GEORGIA O'KEEFFE (1887-1986)
GEORGIA O'KEEFFE (1887-1986)
GEORGIA O'KEEFFE (1887-1986)
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GEORGIA O'KEEFFE (1887-1986)
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GEORGIA O'KEEFFE (1887-1986)

Blue Morning Glory

GEORGIA O'KEEFFE (1887-1986)
O'Keeffe, G.
Blue Morning Glory
signed with initials 'OK', dated '34' and inscribed with title (on the original backing)
oil on canvas
7 x 7 in. (17.8 x 17.8 cm.)
Painted in 1934.
The Downtown Gallery, New York.
Mrs. Albert Lasker, New York, acquired from the above, 1961.
Private collection, New York.
Andrew Crispo Gallery, New York.
Acquired by the late owner from the above, 1980.
B.B. Lynes, Georgia O'Keeffe: Catalogue Raisonné, vol. II, New Haven, Connecticut, 1999, p. 1106, no. 106, illustrated.
(Probably) Columbia, South Carolina, Gibbes Gallery of Art, February 8-March 6, 1955, no. 8.
Columbia, South Carolina, University of South Carolina, McKissick Museum; Charleston, South Carolina, Gibbes Gallery of Art, Georgia O'Keeffe and Her Circle, August-September 1980.

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Lot Essay

Morning glory flowers derive their name from their unusual blooming schedule, with the brilliant blue petals opening each morning into a trumpet shape for a few hours, before closing again by the afternoon. As a result, the morning glory has come to be associated not only with love and beauty, but also new beginnings, rejuvenation and the transience of life. The morning glory is thus a particularly clever subject for Georgia O’Keeffe, who burst onto the art scene in the 1920s with her bold paintings that isolate the delicate flower from the typical cycles of nature to elevate its form to the status of everlasting icon. As Marjorie P. Balge Crozier explains, “The passage of time—so important in nature and a frequent symbolic presence in still-life painting throughout history…is seldom a factor in O’Keeffe’s view of things, which appears to focus more on the eternal or universal…” (Georgia O’Keeffe: The Poetry of Things, Washington, D.C., 1999, p. 58) Preserving the blue morning glory at its brief, peak moment of bloom, the present work is a stunning gem epitomizing the innovative flowers for which O’Keeffe is best known.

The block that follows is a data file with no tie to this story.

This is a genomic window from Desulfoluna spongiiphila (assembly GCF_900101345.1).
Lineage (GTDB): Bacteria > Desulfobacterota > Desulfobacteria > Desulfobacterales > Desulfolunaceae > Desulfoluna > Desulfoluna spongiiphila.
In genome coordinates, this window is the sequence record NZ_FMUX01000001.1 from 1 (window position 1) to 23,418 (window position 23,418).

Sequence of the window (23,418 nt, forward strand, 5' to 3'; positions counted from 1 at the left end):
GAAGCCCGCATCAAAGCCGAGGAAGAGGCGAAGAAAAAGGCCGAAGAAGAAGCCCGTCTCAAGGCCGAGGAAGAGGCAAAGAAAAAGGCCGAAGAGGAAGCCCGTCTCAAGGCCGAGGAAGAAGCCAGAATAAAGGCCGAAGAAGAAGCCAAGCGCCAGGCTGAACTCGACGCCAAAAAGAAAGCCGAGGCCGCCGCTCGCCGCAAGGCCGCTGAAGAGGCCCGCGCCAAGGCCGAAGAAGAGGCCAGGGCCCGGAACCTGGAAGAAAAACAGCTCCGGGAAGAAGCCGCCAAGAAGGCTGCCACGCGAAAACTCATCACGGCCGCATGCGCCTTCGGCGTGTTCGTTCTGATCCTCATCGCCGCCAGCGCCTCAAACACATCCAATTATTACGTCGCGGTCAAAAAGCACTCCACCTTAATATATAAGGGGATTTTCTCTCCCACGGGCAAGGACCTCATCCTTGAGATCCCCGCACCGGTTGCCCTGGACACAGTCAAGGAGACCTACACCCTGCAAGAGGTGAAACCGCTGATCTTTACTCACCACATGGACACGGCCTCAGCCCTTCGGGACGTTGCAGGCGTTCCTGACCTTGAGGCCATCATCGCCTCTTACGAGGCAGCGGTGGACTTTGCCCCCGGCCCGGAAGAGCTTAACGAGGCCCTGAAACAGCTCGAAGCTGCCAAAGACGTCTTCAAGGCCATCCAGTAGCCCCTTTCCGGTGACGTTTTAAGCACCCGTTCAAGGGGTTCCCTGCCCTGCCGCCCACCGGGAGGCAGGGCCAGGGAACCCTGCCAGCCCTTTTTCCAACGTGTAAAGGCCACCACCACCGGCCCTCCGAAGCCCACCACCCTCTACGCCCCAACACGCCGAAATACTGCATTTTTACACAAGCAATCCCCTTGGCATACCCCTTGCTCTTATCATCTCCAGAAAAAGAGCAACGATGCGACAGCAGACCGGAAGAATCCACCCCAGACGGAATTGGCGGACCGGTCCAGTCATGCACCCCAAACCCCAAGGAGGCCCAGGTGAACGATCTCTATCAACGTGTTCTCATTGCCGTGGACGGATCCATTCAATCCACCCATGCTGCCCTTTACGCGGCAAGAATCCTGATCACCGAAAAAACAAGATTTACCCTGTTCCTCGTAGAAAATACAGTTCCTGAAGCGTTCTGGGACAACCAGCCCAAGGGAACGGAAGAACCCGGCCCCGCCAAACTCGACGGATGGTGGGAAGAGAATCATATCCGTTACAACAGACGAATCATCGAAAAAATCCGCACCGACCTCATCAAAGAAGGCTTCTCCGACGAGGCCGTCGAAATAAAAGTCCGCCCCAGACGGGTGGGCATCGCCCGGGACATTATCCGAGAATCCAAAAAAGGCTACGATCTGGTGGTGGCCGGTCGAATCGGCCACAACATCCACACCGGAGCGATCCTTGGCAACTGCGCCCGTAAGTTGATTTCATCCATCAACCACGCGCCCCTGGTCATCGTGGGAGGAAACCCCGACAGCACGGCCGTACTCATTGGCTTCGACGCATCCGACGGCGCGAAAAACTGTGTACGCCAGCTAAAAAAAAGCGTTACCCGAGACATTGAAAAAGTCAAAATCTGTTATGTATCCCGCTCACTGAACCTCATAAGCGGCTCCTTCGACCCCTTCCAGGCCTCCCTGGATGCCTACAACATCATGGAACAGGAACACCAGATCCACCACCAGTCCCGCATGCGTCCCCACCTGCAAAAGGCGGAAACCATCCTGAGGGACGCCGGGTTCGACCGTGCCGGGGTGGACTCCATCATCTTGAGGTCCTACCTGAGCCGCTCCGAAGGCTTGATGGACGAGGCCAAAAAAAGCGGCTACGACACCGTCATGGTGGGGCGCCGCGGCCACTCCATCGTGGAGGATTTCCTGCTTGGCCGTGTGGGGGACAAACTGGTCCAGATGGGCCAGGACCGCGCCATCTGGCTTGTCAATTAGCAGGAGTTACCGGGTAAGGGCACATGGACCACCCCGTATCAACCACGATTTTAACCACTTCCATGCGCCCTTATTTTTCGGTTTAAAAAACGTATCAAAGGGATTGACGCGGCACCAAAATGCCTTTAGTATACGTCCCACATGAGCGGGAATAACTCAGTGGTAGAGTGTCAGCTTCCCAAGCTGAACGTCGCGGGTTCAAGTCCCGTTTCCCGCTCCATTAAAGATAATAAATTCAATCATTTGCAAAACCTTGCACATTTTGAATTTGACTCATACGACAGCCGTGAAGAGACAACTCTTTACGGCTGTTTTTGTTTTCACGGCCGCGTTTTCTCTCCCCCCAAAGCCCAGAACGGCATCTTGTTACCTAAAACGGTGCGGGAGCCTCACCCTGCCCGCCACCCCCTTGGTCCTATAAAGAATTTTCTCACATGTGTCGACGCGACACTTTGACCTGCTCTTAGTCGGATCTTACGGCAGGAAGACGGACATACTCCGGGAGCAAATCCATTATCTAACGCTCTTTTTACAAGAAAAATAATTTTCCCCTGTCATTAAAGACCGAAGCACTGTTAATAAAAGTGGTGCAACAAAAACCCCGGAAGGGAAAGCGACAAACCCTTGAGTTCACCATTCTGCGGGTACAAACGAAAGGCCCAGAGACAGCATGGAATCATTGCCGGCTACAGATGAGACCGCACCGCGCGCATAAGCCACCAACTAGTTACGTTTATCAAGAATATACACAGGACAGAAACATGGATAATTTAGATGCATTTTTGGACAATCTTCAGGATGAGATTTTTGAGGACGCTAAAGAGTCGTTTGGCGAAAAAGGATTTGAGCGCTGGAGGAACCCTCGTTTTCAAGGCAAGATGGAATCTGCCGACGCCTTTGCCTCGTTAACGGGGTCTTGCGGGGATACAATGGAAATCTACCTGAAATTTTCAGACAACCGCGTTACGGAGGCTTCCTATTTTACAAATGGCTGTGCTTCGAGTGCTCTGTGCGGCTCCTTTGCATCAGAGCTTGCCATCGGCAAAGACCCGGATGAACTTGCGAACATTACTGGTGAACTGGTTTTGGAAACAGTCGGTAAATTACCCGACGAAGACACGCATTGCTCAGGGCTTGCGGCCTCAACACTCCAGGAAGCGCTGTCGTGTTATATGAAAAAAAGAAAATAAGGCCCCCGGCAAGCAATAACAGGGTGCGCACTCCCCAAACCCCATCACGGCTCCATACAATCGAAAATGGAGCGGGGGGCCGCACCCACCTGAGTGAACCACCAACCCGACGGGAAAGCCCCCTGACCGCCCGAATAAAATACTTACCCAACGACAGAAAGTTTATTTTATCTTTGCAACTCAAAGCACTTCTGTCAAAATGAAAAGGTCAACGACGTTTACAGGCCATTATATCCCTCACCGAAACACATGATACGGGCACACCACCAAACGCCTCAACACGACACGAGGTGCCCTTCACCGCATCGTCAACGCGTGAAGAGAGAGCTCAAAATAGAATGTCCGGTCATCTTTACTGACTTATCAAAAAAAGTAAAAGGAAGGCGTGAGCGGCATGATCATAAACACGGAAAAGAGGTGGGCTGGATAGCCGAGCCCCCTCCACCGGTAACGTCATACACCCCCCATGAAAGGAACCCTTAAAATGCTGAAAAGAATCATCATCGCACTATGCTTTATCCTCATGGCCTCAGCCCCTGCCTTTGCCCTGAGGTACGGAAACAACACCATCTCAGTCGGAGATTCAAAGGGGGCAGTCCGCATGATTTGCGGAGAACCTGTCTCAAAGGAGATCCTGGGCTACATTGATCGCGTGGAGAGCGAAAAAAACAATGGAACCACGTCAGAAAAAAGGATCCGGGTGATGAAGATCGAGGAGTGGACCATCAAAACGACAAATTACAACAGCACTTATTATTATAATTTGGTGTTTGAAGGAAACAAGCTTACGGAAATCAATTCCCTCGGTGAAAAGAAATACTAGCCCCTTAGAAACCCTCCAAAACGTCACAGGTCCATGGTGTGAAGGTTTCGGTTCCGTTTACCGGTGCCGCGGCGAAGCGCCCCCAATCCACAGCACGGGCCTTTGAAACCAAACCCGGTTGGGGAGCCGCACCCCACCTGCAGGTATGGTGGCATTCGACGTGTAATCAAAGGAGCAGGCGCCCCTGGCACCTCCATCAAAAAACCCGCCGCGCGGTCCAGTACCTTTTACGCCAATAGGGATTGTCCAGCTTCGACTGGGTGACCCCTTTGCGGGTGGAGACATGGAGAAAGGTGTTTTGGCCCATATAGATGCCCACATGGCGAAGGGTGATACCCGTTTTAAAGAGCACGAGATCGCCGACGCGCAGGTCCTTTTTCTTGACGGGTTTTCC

O’Keeffe’s flowers evolved from her passion for sharing the intimate details of the natural environment that she believed many overlooked. She began painting her flower pictures in 1918, and they were shown for the first time by her dealer and future husband Alfred Stieglitz in 1923. By 1924, her floral subjects exploded into a sensation in the art world, in part due to their suggested sensual connotations, and O’Keeffe’s notoriety was born. She first explored the morning glory subject in 1926, painting three paintings of a white morning glory offset by a black petunia, including Morning Glory with Black (White Flower) in the collection of the Cleveland Museum of Art, Ohio.

The present work from 1934 is the first of four known works O’Keeffe painted of blue morning glories between 1934-36. The similarly intimately sized Blue Morning Glories (1935) is in the collection of the Frances Lehman Loeb Art Center at Vassar College, Poughkeepsie, New York. This series was painted after O’Keeffe started regularly visiting New Mexico, a region in which the blue morning glory is perennial. Her explorations of nature in the Southwest also saw O’Keeffe start to explore bones and skulls in her still-life painting alongside flowers, including in Ram’s Head, Blue Morning Glory (1938, Georgia O’Keeffe Museum). Completed four years later, the blue morning glory in that work is depicted in a very similar manner as in the present painting.

The present work features a fragment of another painting on the reverse of the canvas with oval shapes in shades of green. These forms are reminiscent of O’Keeffe’s earlier works circa 1919-23 when she painted human torsos as well as still-life paintings of avocados, which were referred to as ‘alligator pears.’

Building on these early career ideas of still-life painting and abstraction and incorporating the unique clear sense of light and color from her first years in New Mexico, Blue Morning Glory is a special example of the iconic flower paintings that have established O’Keeffe among the most important artists of the twentieth century. As embodied by the present work, Roxana Robinson writes, “Her celebration of flowers was an expression of her feeling for the world around her, a reminder, bold and insistent, of a force besides that of speed and noise and machinery. Here was something else: ravishingly lovely, silent, breathtaking, and surprising." (Georgia O'Keeffe: A Life, New York, 1989, p. 277)

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